“Taking care of yourself is an essential part of taking care of others. The healthier the tree, the better the fruit it can offer.”
Image from Unsplash by Josh Hild
In his book, Give and Take, Adam Grant demonstrates that the Givers of the world are usually more successful and happier than Takers and Matchers.
He makes a critical distinction between the Selfless Giver and what he calls the Other-ish Giver.
His research proves that although very admirable, the Selfless Giver – who sacrifices themselves for others – comes up short on both success and life satisfaction.
It turns out that putting ones own mask on before assisting others is critical to supporting those we most wish to serve in our personal and professional communities.
Where in your life can and will you commit to taking far better care of yourself so that others you support can more abundantly share the sweet result of your generosity?
“The charity that is a trifle to us can be precious to others.”
—Homer, ancient Greek author of The Iliad and the Odyssey
Image from Unsplash by Kate Townsend
How often do you go out to eat? How often are your restaurant meals served by a waitperson?
What is your normal tip percentage for OK, good, or exceptional service?
In our early dating years, my wife Wendy was a waitress at a Friendly Restaurant outside of Philadelphia. Given this experience, she has always had a special place in her heart for kindhearted and caring servers who bring their authentic selves to their role, to make our dining experience special.
During our 40th anniversary dinner, she shared the story of a young waiter who really impressed her with his authenticity and character. Beyond her usual substantial tip, she handed him an extra 25 dollars to more fully acknowledge her delight in his service. This brought on a flood of tear from the young man.
Where might your current and future small charitable acts be even more precious to others than you realize? Where might an even more generous heart make a significant difference in your world today?
“Being a giver is not good for a 100-yard dash, but it’s valuable in a marathon.”
How familiar are you with the difference between a finite and infinite game?
In his book, Finite and Infinite Games, author James P. Carse describes finite games – such as sports – as activities in which participants obey rules, recognize boundaries, and announce winners and losers.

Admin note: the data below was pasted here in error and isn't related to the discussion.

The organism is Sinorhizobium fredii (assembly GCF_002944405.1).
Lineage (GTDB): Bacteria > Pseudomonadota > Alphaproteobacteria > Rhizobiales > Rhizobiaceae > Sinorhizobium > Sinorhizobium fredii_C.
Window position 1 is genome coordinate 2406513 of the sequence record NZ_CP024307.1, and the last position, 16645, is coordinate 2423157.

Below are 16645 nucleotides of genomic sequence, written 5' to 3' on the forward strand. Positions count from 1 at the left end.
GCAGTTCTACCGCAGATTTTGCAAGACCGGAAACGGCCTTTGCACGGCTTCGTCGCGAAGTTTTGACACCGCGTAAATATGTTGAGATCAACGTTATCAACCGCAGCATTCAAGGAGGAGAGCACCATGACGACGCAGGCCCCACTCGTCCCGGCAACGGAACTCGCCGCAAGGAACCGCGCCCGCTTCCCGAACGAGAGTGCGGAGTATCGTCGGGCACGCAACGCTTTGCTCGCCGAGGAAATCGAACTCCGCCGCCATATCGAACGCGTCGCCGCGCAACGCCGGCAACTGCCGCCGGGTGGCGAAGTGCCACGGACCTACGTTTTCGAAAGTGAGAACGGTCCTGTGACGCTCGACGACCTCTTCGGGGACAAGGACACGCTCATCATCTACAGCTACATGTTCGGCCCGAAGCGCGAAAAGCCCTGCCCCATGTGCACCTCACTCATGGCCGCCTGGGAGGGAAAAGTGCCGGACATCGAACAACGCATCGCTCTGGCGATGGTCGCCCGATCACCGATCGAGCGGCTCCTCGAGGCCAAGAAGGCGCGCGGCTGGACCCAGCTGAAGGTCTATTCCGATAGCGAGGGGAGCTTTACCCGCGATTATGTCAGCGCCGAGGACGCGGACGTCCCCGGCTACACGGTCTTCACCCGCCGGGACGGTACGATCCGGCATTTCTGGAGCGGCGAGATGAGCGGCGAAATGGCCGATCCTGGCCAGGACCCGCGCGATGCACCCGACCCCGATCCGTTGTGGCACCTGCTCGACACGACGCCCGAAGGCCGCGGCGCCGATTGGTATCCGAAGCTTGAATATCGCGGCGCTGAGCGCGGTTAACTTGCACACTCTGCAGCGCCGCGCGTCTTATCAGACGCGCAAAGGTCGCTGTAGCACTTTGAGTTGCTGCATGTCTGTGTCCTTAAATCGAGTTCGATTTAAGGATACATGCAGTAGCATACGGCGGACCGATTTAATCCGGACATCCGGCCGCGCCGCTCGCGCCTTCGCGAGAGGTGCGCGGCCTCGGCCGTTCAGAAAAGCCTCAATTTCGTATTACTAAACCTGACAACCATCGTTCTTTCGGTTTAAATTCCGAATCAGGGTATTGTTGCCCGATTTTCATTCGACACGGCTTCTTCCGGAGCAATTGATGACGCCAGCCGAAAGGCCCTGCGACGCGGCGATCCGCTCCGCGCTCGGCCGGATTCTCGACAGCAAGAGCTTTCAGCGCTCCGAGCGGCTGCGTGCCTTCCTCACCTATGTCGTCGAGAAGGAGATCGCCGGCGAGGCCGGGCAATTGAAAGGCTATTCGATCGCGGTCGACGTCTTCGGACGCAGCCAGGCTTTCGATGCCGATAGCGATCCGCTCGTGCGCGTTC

Infinite games, on the other hand, can have known and unknown players, and a key objective is having the will and resources to keep the game going.
To what degree do you play the long game by being a giver within your various communities? If all people stopped keeping score and playing only to win, how might the world be a far kinder and richly abundant place?
Consider watching Simon Sinek’s video The Infinite Game, to explore how this concept might apply to your personal and professional worlds.
Also consider reading Sinek’s article titled, The Finite and Infinite Game in Work and Life
“It doesn’t make any sense to make a key and then run around looking for a lock to open.”
—Seth Godin, American Author
Image from Unsplash by CMDR Shane
The Giving Pledge is a commitment by the world’s wealthiest individuals and families to dedicate the majority of their wealth to giving back. You can learn more about this remarkable commitment to philanthropy and the causes they support by visiting givingpledge.org.
If you happen to not currently be on the list of the ultra-wealthy, I suggest you consider the Impact Pledge. There, we can all participate in a highly specific project by publicly committing our resources – especially time and energy – to a worthy mission to better our world. In such a way we can all participate in the design of a “key” solution that opens the doors of our most daunting local and world issues.
Consider visiting the Impact Pledge site to see how you might become a critical key to bettering our world.
“We are mere journeymen, planting seeds for someone else to harvest.”